M

COVID-19 Notice

We have decided to close down tourism in Gorongosa National Park until further notice.  We want to play our part in reducing movement and transmission of this disease that has the potential to profoundly affect the communities surrounding the Park. 

Pangolin

Pangolins in Gorongosa 

The pangolin is endangered, and is the most trafficked mammal in the world.

Our front line veterinarians nurse them to health, and let them go in the wild.

Like anteaters, pangolins have long snouts and even longer tongues, which they use to lap up ants and termites they excavate from mounds with their powerful front claws. They’re able to close their noses and ears to keep ants out when they’re eating.

Though they look and act a lot like anteaters and armadillos, pangolins are more closely related to bears, cats, and dogs.

FAQ about Pangolin

Why are Pangolins in the news these days?

The shy, harmless pangolin is becoming increasingly well known for one reason: It’s believed to be the world’s most trafficked non-human mammal. Tens of thousands of pangolins are poached every year, killed for their scales for use in traditional Chinese medicine and for their meat, a delicacy among some ultra-wealthy in China and Vietnam.

How many Pangolins have the team rescued?

We recently received our 32nd pangolin rescued from illegal traffickers this year.
#31 is a mother pangolin, #32 her baby. #31 is one-legged, looks like she lost her limb in a steel-jaw trap. She is a miracle, as counter to all we know about pangolins they are unlikely to survive in the wild with just one leg. But she did + is raising a healthy pup! After care, both mom and pup were released back in to a wild, secure home by a dedicated team.

Are Pangolins endangered?

African pangolins are included in the Convention on International Trade in Endangered Species (CITES) Appendix 1 (endangered) mammals list. The biggest threats facing these animals are live trafficking and poaching.

Will I see them at the Park?

Pangolins are solitary and active mostly at night, and rarely seen. But if you join us on our wildllife safaris, our experienced guides will do their best to show you the wonders of Gorongosa!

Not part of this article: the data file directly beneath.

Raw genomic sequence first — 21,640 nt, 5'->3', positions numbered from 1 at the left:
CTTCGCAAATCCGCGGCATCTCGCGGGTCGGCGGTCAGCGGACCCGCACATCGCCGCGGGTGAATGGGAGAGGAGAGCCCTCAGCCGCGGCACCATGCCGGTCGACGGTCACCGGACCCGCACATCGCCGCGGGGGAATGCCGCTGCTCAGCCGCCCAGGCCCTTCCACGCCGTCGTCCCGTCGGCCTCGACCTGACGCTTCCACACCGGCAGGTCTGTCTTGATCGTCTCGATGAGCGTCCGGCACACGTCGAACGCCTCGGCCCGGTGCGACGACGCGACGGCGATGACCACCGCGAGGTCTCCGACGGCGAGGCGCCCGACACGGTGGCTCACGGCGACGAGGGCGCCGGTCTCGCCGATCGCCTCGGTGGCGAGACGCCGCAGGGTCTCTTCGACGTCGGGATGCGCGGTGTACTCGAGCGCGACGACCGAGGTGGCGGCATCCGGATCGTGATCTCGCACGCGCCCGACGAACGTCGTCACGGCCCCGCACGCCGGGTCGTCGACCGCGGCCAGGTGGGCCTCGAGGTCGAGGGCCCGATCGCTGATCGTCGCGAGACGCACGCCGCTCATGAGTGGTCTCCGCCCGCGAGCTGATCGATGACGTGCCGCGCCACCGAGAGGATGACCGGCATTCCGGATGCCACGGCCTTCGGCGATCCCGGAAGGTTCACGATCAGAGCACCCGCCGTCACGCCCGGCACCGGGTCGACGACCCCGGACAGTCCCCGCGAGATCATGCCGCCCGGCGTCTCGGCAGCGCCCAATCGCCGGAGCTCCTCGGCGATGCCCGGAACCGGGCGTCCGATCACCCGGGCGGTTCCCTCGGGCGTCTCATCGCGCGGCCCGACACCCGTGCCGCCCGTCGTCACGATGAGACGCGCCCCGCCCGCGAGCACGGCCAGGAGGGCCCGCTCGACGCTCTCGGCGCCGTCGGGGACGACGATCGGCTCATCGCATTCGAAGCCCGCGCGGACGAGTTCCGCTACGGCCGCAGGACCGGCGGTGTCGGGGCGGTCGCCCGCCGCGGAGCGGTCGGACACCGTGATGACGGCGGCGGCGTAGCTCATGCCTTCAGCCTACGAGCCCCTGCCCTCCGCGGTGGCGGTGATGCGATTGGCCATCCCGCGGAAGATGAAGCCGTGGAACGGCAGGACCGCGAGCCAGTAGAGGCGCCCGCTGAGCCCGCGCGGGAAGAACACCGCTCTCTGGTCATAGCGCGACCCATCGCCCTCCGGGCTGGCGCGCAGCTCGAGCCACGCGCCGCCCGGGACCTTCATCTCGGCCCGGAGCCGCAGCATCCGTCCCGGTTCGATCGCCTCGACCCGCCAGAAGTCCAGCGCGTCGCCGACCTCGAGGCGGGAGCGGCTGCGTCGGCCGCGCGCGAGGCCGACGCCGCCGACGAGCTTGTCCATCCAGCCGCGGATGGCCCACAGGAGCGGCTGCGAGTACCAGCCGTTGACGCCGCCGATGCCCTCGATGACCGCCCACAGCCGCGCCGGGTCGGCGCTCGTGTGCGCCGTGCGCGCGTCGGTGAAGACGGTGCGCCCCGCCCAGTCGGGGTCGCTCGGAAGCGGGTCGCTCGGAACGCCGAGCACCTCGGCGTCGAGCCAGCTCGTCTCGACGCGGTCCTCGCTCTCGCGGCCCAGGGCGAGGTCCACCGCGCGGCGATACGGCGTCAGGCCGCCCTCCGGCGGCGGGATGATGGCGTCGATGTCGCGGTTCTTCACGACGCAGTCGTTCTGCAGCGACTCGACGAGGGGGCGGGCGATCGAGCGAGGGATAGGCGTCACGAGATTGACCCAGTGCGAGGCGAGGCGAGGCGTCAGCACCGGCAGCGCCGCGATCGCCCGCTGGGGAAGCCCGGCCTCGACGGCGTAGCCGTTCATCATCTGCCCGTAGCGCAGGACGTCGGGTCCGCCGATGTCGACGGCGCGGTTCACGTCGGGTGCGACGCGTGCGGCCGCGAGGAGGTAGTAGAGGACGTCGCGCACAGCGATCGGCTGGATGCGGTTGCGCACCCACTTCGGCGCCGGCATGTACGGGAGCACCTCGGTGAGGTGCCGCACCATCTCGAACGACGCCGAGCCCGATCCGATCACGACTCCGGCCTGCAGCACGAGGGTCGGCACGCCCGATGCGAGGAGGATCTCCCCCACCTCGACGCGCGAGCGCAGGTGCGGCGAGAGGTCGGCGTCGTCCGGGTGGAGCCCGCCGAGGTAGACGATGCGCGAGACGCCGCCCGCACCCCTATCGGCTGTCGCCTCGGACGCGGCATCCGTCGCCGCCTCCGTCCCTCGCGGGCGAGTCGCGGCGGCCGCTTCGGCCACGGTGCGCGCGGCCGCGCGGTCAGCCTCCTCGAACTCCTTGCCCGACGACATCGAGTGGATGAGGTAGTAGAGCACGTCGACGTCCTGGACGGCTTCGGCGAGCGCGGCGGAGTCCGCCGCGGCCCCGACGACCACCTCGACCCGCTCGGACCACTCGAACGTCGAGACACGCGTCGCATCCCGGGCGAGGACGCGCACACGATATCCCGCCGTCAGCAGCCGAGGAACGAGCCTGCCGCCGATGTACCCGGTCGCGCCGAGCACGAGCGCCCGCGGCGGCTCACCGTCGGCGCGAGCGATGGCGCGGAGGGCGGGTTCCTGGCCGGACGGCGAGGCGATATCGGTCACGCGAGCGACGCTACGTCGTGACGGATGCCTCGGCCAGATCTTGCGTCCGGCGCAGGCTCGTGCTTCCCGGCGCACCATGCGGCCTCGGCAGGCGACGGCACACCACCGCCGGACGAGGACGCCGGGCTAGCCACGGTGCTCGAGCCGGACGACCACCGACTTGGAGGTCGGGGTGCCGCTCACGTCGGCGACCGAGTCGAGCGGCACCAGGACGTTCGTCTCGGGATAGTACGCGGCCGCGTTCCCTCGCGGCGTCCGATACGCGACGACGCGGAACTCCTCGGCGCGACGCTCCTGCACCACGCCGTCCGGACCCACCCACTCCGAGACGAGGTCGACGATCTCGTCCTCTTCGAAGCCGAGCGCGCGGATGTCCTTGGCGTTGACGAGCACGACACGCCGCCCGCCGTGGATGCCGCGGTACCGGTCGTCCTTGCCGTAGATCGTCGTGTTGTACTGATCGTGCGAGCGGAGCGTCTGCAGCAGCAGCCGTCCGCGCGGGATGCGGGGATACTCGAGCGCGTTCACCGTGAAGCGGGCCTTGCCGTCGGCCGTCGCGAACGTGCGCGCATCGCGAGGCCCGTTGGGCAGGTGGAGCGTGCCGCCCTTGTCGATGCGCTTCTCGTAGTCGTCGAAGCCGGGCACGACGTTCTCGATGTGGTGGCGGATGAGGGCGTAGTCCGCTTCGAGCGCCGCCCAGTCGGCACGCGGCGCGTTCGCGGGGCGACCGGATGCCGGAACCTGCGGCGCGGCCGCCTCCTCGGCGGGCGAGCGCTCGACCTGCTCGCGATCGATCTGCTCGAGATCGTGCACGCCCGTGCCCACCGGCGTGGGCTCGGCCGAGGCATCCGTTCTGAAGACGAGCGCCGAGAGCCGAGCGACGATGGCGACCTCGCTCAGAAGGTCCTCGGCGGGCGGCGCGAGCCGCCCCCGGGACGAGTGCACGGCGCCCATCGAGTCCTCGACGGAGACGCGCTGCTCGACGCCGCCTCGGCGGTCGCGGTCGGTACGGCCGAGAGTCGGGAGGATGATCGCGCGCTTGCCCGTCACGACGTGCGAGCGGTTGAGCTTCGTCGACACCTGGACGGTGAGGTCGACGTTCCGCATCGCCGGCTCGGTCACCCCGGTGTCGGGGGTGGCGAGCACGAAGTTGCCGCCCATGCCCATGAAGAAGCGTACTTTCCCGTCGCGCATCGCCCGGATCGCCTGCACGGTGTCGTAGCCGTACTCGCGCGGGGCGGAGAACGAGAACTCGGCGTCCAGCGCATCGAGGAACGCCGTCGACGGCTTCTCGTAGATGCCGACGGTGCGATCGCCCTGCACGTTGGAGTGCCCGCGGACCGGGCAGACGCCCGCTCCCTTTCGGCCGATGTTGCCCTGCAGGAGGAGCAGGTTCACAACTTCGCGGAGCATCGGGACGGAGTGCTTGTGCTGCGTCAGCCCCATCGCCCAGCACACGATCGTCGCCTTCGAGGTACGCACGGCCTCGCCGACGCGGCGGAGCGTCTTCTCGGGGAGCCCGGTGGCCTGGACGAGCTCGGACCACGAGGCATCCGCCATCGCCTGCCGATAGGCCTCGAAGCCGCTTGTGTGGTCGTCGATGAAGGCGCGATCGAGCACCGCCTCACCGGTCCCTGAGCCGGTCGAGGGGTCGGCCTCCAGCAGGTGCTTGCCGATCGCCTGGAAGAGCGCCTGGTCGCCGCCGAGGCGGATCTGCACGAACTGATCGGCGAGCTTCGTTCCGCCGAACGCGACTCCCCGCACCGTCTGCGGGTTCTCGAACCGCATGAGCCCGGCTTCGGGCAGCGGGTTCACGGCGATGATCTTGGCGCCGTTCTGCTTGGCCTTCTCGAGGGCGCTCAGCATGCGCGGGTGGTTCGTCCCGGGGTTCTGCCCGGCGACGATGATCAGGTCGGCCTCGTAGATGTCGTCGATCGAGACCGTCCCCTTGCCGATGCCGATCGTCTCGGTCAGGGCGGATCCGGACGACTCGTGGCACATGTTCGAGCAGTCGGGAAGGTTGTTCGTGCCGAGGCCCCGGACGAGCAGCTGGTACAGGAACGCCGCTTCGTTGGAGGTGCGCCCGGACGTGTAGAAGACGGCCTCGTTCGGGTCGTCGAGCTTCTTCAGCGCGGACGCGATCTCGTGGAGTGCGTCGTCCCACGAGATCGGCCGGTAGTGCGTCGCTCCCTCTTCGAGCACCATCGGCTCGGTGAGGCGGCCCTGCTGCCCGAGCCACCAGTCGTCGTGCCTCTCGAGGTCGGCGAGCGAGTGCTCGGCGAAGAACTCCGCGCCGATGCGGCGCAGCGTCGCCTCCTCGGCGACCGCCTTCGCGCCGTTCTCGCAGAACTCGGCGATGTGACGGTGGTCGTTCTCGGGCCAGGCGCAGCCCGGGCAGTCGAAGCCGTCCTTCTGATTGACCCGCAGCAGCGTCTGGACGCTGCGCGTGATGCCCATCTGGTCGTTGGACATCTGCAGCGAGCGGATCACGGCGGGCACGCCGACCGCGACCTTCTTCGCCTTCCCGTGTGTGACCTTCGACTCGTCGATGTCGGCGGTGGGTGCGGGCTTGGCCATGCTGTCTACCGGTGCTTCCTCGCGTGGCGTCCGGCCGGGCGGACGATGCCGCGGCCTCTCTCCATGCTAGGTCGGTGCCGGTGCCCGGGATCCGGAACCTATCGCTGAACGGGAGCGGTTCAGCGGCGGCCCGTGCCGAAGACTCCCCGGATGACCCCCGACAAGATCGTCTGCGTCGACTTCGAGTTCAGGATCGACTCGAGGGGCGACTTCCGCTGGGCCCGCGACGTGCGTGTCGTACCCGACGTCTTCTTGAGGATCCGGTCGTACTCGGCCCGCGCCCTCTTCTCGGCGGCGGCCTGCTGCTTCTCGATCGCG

How can I help?

You can donate directly to your team – Also, you can purchase our coffee – All profits from our coffee shop are chanelled directly into Park Programs that support our conservation effots among others. 

ACTIVITIES for viewing pangolin

Guided Safari Drives
Our qualified safari guides will take you on an open safari vehicle game drive through a diversity of habitat, wildlife and outstanding birdlife. Here one will have the opportunity to look over spectacular flood plains and explore mystical fever tree and palm forests, whilst searching for the resident wildlife.
Experience the park at first light – 3 to 3.5 hours
$35 per person / Mt 1080 per person for Mozambican citizen

 

Our Mission

Our Mission

Advance an integrated multi-partner approach to conservation and to people-centred development. The Gorongosa Project protects the Park’s biodiversity and ecosystem services and unlocks its economic potential for the community inhabitants of the Gorongosa Buffer Zone, Sofala Province, Mozambique and further afield.

Our Vision

A thriving, biodiversity-rich, Greater Gorongosa conservation landscape, which supports Sofala Province as an engine for resilient and sustainable development enabling nature experiences and wellbeing for its people, enriching all of Mozambique and the world.

A Park for Peace

On 1 August, 2019 a historic ceremony was held in Gorongosa to celebrate the Cessation of Hostilities Accord between the leaders of the Government of Mozambique and the opposition Renamo Party. The accord established Gorongosa National Park (GNP) as a ‘Park for Peace’, delivering human development to the communities that share the greater landscape.